You will no doubt have seen his art in and around Worthing.
But the man behind murals that have become somewhat of a phenomenon in our town remains clouded in mystery.
Known only as Horace, the artist first grabbed the public’s attention in March, with his inaugural graffiti project that depicted 11 famous faces associated with or born in Worthing.
It did not take long before he was likened to Banksy, the leader in his field – a comparison Horace said he was flattered by.
“Obviously I’m very happy with that; the man is a genius and an absolute legend,” he told the Herald.
Similarly to his idol, his identity is a closely-guarded secret – one he was adamant he would not reveal.
“It gives me more freedom and more options as a street artist,” he said.
When asked if his friends and family knew he was Horace, he said: “Obviously, it is difficult to keep anything...” before trailing off and giving the first of several ‘no comments’ during the interview.
There were glimpses of the man behind the spray mask however.
A portrait artist before deciding to try graffiti – ‘the only exciting form of art left’ he said – he named himself Horace after eccentric town icon Horace Duke, who also got his own mural. So why Worthing?
“This is my home town, or at least the place I call home, anyway,” he said. “Worthing has a rich history of creative talent, but it isn’t really known for it.
“I thought this would be a good thing for the town.”
Another ‘no comment’ came when asked if he did the work alone or with help. “That would be telling,” he added.
But the enigmatic figure revealed that painting each piece only took around five minutes if they went to plan; the hard work was designing the image and making the stencils beforehand.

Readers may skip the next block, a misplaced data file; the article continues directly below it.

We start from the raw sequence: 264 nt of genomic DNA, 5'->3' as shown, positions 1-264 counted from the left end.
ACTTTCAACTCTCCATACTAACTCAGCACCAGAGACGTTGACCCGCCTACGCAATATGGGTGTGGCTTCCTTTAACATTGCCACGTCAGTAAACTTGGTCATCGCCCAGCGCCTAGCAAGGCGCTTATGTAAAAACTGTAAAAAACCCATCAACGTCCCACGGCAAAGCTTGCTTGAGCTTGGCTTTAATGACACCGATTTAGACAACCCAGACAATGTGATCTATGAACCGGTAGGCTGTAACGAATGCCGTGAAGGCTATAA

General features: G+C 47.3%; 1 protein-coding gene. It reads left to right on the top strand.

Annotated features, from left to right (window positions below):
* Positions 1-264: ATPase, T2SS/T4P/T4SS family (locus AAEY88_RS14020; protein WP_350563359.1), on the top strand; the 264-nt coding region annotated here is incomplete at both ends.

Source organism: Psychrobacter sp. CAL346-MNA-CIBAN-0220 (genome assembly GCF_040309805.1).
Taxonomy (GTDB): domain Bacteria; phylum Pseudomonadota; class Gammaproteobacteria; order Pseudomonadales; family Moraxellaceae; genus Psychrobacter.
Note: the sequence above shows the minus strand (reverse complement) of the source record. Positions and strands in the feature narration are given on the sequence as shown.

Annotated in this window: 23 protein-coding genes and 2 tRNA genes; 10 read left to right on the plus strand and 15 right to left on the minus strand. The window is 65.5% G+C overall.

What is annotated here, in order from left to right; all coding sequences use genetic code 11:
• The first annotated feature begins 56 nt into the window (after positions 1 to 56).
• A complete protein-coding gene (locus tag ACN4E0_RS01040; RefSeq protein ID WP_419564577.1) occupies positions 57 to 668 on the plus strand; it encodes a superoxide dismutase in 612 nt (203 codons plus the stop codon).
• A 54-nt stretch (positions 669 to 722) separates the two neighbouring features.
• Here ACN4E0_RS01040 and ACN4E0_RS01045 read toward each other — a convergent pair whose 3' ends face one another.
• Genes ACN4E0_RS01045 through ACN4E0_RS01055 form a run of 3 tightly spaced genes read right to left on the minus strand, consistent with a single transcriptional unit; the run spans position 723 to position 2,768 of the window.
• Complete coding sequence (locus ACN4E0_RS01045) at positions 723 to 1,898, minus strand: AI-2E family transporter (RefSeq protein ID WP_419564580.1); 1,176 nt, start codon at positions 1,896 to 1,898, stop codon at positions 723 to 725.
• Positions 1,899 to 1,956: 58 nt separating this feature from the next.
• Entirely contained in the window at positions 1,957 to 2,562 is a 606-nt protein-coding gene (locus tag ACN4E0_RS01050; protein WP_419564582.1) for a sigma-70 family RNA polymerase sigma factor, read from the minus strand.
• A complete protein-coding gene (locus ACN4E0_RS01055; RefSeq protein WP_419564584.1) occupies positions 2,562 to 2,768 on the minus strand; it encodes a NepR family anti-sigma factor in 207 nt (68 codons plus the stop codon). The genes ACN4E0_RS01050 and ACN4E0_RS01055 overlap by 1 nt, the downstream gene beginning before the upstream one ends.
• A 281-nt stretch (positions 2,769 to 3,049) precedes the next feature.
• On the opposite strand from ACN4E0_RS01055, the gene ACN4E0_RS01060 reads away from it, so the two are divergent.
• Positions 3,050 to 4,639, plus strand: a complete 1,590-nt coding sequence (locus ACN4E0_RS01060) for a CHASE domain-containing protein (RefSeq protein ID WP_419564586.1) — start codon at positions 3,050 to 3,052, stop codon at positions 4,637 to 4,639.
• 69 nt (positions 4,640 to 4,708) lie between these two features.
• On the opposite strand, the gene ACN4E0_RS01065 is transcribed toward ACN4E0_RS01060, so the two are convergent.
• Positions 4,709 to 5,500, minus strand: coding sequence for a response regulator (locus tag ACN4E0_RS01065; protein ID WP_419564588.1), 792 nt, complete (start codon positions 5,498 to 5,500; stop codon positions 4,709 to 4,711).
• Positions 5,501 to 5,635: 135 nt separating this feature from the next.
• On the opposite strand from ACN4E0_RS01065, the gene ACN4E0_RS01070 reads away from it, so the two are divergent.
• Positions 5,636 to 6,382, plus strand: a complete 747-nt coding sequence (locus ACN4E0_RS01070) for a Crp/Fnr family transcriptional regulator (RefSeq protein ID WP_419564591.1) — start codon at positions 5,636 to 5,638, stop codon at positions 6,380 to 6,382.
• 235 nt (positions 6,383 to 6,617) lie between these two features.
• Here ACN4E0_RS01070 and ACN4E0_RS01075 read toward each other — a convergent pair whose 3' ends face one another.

One mural that went wrong was of Game of Thrones actress Gwendoline Christie, who was born near Worthing.
Due to the design of her cloak, the stencil was ‘quite flimsy’, making it hard to keep in position, he said. But now when he walked past it in Selden Road, he said it made him smile.
Chairman of The Worthing Society Susan Belton felt differently, saying elderly residents thought it ‘had connotations of a lady of the night’ at a planning meeting to decide the future of two of Horace’s murals which were on listed buildings.
Councillors voted to preserve the murals of Dave Benson Phillips on the New Amsterdam pub, and Masterchef winner Kenny Tutt in Warwick Street.
But in keeping with his anarchic style, Horace has since painted over the mural of the CBBC presenter anyway as part of an urban art exhibition which ran throughout June at the nearby Yard Gallery in Little High Street.
The popular mural of Oscar Wilde on the side of the Corner House pub was similarly replaced with a colourful seagull to mark Pride month.
Horace explained that his art was never meant to be permanent anyway – which is why he was able to persuade business owners to let him use their walls as a canvas.
He said: “At the end of the day it is a bit of paint. If they don’t like it, they can paint over it in five minutes.”
Horace said he had plans for two more murals at most, before extending the project to other towns and incorporating other media into his work. But for now, Horace’s art remains a very Worthing phenomenon.